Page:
- REUTERS/Joshua Roberts
Recent polls indicate that public opinion on US military action in Syria seems to be shifting after President Donald Trump ordered a missile strike last week against the regime of Bashar Assad.
The strike, on a Syrian airfield and nearby military infrastructure, was in response to the chemical attack on civilians last week that the US blamed on Syrian government forces.
A Morning Consult/Politico poll released Wednesday found that 57% of Americans supported airstrikes in Syria, 58% supported establishing a no-fly zone over parts of Syria including strikes against Syria’s air-defense systems, and 63% of Americans thought the US should do more to end the Syrian conflict. Even more, 66% of respondents said they supported the Trump administration’s strike last week specifically.
This mirrored results of another recent poll from CBS News in which 57% of Americans said they approved of the US strike. A Pew Research Center survey from this week showed a similar level of support, with 58% of Americans approving of the strike.
The recent polls hint at changing American thought on involvement in Syria.
In 2013, after another brutal chemical weapons attack linked to the Assad regime, only 36% of Americans said they favored the US taking military action to reduce the Syrian government’s ability to use chemical weapons. Gallup noted that it was “among the lowest” figure of support “for any intervention Gallup has asked about in the last 20 years.”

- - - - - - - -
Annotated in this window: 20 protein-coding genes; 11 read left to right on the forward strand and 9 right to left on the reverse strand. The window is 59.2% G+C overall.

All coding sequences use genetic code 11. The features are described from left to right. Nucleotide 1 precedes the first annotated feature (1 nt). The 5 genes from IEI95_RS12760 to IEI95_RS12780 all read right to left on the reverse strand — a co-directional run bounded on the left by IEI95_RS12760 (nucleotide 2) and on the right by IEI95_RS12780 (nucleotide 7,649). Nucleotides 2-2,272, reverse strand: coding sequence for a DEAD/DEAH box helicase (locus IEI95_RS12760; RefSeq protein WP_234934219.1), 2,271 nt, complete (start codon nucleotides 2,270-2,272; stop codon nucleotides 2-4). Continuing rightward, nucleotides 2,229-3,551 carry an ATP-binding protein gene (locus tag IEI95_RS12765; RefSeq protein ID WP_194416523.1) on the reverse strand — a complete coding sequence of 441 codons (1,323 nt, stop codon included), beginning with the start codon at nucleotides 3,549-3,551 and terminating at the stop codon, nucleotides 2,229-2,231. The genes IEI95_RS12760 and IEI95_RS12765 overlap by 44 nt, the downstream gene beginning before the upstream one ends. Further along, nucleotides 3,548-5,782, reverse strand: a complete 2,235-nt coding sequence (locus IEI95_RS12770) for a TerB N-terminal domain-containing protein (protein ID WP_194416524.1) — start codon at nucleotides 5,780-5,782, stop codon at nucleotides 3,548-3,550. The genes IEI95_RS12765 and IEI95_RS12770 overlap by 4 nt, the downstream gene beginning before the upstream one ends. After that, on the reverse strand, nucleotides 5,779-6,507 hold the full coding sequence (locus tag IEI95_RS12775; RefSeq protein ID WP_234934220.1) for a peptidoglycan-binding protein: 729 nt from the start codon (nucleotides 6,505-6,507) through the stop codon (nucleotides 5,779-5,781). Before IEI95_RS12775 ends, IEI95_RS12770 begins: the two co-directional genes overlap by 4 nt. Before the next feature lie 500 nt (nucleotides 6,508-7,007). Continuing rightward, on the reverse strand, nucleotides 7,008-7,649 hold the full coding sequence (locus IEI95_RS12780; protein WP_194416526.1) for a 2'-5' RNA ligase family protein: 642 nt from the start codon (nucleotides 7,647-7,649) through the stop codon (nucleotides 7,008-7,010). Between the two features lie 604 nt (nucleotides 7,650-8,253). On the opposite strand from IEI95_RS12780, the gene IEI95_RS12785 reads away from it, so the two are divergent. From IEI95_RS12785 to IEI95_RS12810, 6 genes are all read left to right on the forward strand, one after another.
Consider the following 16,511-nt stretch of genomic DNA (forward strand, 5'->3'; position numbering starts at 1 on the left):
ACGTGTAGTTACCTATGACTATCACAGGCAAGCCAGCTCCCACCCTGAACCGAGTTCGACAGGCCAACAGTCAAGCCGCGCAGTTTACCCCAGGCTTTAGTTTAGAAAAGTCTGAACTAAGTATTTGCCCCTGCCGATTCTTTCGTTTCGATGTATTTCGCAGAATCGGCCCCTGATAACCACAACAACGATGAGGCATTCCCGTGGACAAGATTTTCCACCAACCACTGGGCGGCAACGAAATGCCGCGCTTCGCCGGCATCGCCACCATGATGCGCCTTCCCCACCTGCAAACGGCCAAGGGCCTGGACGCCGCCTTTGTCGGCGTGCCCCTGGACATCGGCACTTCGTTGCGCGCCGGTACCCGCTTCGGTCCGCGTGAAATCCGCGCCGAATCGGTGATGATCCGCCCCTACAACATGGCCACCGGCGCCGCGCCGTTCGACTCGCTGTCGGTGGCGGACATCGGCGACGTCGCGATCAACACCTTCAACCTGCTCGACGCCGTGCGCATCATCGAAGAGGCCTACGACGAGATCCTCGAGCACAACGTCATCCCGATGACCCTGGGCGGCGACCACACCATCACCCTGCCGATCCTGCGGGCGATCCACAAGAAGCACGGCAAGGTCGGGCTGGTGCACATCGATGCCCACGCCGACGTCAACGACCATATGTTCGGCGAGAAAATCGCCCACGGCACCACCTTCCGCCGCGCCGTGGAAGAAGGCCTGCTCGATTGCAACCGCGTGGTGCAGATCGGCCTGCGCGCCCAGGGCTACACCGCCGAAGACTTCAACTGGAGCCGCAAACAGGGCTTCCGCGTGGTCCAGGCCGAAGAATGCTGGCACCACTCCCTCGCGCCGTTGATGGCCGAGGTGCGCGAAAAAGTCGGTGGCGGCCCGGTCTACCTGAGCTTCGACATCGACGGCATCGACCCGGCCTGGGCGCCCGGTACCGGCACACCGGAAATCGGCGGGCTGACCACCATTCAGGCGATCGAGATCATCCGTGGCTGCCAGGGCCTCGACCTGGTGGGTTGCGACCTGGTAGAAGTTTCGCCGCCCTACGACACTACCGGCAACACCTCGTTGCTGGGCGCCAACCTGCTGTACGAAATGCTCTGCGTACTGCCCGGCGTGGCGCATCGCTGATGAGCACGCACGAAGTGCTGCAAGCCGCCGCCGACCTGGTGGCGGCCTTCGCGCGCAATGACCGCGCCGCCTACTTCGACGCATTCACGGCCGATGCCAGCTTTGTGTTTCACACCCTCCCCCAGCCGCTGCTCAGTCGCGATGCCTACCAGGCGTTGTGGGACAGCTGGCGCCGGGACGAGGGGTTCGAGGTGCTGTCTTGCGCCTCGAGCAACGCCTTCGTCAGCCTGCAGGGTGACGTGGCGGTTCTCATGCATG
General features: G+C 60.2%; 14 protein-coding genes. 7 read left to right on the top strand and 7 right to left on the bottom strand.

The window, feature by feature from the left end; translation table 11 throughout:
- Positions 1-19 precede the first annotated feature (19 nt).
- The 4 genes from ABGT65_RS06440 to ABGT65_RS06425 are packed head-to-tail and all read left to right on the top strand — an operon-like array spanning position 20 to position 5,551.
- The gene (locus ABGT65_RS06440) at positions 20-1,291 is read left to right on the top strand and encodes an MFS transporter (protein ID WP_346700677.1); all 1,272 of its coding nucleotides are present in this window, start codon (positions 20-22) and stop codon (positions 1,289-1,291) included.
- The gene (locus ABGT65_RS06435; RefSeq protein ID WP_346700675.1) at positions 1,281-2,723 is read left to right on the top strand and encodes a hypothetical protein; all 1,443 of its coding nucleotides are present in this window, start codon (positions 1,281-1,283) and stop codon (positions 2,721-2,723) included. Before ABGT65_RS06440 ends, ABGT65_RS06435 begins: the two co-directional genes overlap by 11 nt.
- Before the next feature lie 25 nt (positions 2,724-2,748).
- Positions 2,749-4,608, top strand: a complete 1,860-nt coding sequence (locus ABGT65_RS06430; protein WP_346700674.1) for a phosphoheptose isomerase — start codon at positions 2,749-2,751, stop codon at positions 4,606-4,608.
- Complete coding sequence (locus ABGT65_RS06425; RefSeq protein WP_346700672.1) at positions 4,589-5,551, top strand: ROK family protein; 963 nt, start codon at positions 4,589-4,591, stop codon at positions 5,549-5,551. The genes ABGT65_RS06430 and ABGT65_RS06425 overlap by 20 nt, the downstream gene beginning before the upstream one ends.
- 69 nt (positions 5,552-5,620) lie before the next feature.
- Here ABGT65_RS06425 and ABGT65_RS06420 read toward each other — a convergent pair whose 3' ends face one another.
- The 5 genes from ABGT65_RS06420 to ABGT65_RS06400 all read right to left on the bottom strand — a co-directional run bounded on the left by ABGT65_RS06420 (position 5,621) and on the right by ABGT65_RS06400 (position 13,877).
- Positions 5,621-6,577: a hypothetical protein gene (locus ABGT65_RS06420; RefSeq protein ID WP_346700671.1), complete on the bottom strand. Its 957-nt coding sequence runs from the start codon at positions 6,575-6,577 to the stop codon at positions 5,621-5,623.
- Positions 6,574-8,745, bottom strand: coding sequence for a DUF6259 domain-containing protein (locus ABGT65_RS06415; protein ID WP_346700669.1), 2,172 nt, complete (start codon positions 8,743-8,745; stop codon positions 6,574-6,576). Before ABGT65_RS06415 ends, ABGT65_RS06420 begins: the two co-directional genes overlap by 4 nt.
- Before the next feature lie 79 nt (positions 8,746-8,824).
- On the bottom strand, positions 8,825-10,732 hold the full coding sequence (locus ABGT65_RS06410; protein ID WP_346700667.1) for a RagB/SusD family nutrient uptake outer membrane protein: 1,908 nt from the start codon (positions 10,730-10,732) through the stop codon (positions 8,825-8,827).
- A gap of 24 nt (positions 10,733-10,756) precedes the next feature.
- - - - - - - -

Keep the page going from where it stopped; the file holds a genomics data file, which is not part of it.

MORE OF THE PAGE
In another Gallup poll from earlier that year, before the chemical attack, 68% of Americans said they opposed military action to end the Syrian conflict even if “all economic and diplomatic efforts fail.”
The shift in opinion from past years might be attributable to the new US president. The Morning Consult/Politico poll found that 57% of Americans thought Trump could end the Syrian civil war, which is dragging into its sixth year. Respondents said they trusted Trump to end the conflict more than they trusted Congress and the UN.
Much of this support comes from Republicans, with 82% of them telling Morning Consult/Politico they were confident that Trump could handle Syria.
Despite the support for targeted airstrikes and other means of bringing the conflict to an end – like diplomacy and economic sanctions – support is split on escalating military action. Only 39% of Americans said in the Morning Consult/Politico poll that they supported using US ground troops to topple the Assad regime, and only 44% supported using them to fight terrorist forces in the country.
CBS found even less support for more direct military involvement – only 18% of respondents said they supported ground troops, and only 30% said they supported airstrikes with no ground troops.
It’s unclear what Trump’s next move in Syria will be. Administration officials have said their position on the Assad regime has not changed – that they oppose the use of chemical weapons but have no plans to force him from power.